Brussels regrets it cannot afford ‘wizards’ anymore


Despite attractive salaries and working conditions, the European Commission says it is unable to recruit the same kind of highly-talented personnel as giant multinationals.

Maroš Šef?ovi?, the European Commission Vice President in charge of administrative affairs, confessed yesterday (10 May) that the EU Executive had “problems” in recruiting talented people at middle-management level.

Speaking at at an event organised by the European Policy Centre (EPC), a Brussels think-tank, Šef?ovi? singled out the low level of interest from workers coming from “high-wages economies” like Britain, Luxembourg, the Netherlands or Denmark.

The Commission's administrative chief said he wanted the highest quality people to work at the EU Executive, but could hardly compete with the most successful private companies.

“We are looking for the best persons […] for the same quality of people who can become very successful bankers, economists, lawyers or consultants,” he said.

When defending the EU's interests in high profile competition cases against multinationals, the Union’s executive was faced with highly qualified and well-motivated opponents, he explained.

“If you defend the industry of a giant, they can clearly afford it. And they are usually represented by the partners of these firms, whose salary easily tops one million euro a year. And of course, on top of it, they get the bonus fee."

"EU civil servants don’t get anything like it, they just work for their salaries,” Šef?ovi? said.

In fact, Šef?ovi? wasn’t pleading for higher wages for EU civil servants – quite the contrary. He said that under the circumstance of the crisis, the Commission had the duty to show solidarity with Europe’s citizens and he had put forward a 5% cut in staff numbers for all institutions and agencies. At the same time, working time will be increased to 40 hours per week to make “significant savings”.

Šef?ovi?’s main message was that the EU civil servants did not cost much to the European taxpayer, and that in return their contribution was quite important.

56,000 civil servants work for the EU, with 30,000 employed at the European Commission. A further 18,000 are employed by other institutions and 8,000 for EU agencies all over Europe, he said.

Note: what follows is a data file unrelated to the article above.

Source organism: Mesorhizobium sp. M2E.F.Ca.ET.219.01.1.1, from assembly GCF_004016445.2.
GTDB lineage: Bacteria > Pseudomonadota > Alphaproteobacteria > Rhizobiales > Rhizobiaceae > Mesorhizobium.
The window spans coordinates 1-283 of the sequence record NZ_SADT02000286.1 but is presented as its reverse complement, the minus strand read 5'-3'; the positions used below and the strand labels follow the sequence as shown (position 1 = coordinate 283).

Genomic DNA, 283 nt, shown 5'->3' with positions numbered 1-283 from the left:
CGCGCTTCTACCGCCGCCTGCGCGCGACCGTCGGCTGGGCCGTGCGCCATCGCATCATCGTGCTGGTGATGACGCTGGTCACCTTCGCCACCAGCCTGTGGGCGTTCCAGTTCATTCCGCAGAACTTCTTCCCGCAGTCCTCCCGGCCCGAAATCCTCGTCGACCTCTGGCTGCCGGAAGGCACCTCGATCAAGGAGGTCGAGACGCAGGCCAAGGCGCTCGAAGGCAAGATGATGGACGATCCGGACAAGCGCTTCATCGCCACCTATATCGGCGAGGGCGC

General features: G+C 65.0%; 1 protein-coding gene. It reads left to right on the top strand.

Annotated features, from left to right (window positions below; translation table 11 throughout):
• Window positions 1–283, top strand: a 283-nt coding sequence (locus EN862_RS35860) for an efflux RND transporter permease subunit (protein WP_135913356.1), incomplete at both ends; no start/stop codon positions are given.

He compared these numbers with the staff in the civil service of EU member countries. Regarding the UK, the country where the eurosceptic press often blasts the largesse of EU institutions, he said that there were 444,000 civil servants, with around 100,000 employed at the Department for Work and Pensions alone.

By comparison, the headcount at the entire EU Commission was comparable to the administration at the city of Paris, he said.

EU 'should not be arrogant'

The EU admin chief was pressed by EURACTIV to comment on the high cost of some EU buildings, such as the so-called “Van Rompuy egg”, which outraged UK Prime Minister David Cameron.

The Commission Vice President said that he was not in charge for the “egg” building, but he would happily convey the message to those responsible. (The new European Council building was approved before Van Rompuy's appointment.)

“The EU should not be arrogant,” he said.

Šef?ovi? acknowledged it was “very improbable” that the Commission would push forward ambitious plans for new buildings, apparently dropping earlier plans for a "spectacular facelift" of the EU quarter.

Except for the refurbishing of the building hosting DG Agriculture, which is indeed decrepit, “you will se nothing else” in terms of architectural undertakings, he promised.

In a recent interview with EURACTIV, the Commission Vice-President Maroš Šef?ovi? announced that EU officials would be asked to work longer hours, in a bid to increase budget efficiency.

In exchange, the salaries of EU officials would be maintained at the same level, Šef?ovi? said, seeking to draw a line under a bruising pay dispute with EU staff.

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